Months later, Pixar discovered that their health insurance provider had been impressed by their efforts and had given them a major discount on their premiums. From this experience, Ed Catmull learned an important lesson: “It doesn’t cost anything to take care of people, and it’s the right thing to do, anyway.”
People know when the company cares, and when it doesn’t. Your employees won’t last long if you aren’t careful to create a great environment, no matter how awesome the project. You have to be on the lookout for signs of trouble. Your employees often won’t tell you until it is too late. Brad Bird agrees:
In my experience, the thing that has the most significant impact on a movie’s budget—but never shows up in a budget—is morale. If you have low morale, for every $1 you spend, you get about 25 cents of value. If you have high morale, for every $1 you spend, you get about $3 of value. Companies should pay much more attention to morale.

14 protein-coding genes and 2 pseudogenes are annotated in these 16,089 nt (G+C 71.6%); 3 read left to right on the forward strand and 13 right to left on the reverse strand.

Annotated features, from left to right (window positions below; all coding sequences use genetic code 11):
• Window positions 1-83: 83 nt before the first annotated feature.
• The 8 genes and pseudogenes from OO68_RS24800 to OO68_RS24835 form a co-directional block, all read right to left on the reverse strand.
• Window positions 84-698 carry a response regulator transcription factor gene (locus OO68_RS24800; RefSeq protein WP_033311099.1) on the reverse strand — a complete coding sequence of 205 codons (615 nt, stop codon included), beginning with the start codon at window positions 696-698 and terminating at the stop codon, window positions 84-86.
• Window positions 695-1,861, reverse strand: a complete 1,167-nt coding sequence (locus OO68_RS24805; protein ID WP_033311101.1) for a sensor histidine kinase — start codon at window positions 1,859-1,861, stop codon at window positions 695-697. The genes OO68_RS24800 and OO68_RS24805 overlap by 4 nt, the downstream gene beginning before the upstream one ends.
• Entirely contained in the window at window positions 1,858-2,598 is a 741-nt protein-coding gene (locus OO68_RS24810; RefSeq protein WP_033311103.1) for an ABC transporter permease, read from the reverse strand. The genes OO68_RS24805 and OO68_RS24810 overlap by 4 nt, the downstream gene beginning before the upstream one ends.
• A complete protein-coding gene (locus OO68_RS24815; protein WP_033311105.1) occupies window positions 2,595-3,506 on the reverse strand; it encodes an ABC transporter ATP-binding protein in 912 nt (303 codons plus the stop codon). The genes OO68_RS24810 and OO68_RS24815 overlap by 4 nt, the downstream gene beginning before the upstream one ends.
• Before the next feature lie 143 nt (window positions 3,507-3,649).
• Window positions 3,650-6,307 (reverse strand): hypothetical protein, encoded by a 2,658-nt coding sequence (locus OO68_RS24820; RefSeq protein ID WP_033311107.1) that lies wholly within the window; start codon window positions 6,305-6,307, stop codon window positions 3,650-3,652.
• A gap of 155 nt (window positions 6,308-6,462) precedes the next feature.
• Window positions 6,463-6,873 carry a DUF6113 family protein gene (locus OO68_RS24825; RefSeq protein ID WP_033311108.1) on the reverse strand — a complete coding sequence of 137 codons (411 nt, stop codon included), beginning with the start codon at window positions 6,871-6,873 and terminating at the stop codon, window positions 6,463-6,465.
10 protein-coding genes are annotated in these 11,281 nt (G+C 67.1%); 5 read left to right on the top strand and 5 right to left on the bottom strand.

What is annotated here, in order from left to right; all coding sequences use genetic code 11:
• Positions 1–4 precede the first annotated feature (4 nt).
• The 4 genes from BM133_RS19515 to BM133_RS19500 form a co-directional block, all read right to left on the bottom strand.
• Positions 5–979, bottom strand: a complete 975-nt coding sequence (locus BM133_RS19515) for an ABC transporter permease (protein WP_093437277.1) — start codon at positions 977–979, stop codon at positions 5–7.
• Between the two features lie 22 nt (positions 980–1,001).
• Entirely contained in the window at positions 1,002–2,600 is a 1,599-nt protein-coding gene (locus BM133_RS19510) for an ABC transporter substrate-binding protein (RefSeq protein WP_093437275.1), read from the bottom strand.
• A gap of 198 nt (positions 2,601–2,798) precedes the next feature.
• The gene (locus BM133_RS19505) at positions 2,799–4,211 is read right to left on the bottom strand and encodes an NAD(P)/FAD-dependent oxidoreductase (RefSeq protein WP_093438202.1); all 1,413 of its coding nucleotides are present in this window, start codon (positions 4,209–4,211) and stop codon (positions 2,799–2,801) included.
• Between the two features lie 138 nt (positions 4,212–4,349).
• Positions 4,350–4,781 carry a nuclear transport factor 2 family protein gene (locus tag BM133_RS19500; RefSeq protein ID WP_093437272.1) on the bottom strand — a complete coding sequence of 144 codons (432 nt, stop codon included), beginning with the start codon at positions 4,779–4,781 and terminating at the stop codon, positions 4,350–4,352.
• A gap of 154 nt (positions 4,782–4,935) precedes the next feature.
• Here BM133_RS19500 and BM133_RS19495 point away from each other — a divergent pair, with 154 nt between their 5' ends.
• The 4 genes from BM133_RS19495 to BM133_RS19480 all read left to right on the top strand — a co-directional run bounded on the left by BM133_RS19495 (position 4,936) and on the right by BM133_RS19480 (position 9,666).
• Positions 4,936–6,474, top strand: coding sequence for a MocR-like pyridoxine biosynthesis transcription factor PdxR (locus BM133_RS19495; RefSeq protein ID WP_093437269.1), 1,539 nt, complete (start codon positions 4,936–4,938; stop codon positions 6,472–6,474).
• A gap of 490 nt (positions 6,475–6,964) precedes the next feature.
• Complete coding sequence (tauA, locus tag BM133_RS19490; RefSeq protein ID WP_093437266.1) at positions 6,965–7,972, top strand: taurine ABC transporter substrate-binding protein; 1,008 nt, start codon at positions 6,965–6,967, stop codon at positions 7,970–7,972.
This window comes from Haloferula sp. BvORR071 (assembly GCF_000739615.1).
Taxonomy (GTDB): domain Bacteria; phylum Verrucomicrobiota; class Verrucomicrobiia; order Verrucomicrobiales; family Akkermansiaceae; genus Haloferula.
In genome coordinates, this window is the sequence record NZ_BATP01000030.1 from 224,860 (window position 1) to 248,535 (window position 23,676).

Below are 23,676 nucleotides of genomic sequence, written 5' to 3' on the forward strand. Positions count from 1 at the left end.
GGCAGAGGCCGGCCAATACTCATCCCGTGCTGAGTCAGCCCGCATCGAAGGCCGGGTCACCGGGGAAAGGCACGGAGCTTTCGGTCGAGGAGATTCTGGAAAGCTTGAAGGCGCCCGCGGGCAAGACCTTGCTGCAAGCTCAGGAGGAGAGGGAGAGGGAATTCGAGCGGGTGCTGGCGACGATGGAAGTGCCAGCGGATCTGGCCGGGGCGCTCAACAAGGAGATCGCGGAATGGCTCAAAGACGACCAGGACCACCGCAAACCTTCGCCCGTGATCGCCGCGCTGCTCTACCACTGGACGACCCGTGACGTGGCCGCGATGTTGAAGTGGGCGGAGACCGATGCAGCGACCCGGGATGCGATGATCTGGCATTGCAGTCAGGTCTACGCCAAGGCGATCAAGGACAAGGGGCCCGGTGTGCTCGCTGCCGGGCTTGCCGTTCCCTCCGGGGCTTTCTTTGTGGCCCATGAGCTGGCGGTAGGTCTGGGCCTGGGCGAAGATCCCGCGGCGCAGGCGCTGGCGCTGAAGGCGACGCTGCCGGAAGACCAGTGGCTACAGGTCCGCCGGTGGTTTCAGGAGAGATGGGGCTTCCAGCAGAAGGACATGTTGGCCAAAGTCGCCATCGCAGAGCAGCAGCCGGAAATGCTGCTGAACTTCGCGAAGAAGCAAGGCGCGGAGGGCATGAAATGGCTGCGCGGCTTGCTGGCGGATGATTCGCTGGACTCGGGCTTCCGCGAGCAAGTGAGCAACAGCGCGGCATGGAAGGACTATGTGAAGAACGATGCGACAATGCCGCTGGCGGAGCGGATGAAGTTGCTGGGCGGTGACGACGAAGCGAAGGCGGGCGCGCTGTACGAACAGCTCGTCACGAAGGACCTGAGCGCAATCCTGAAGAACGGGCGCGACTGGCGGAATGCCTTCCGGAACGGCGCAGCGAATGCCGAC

Your Name is a Bank Account
If Pixar had released Toy Story 2 as a low-quality film, direct to video, it would have been a terrible embarrassment and made a significant dent in their reputation. Disney spent years chasing this road. While in the short-term they did make a lot of profit, they eventually destroyed their animated film business. I think most people will agree it’s been a long time since they have seen a really great animated film come out of Disney’s animation studio. “B” work has a way of becoming a habit.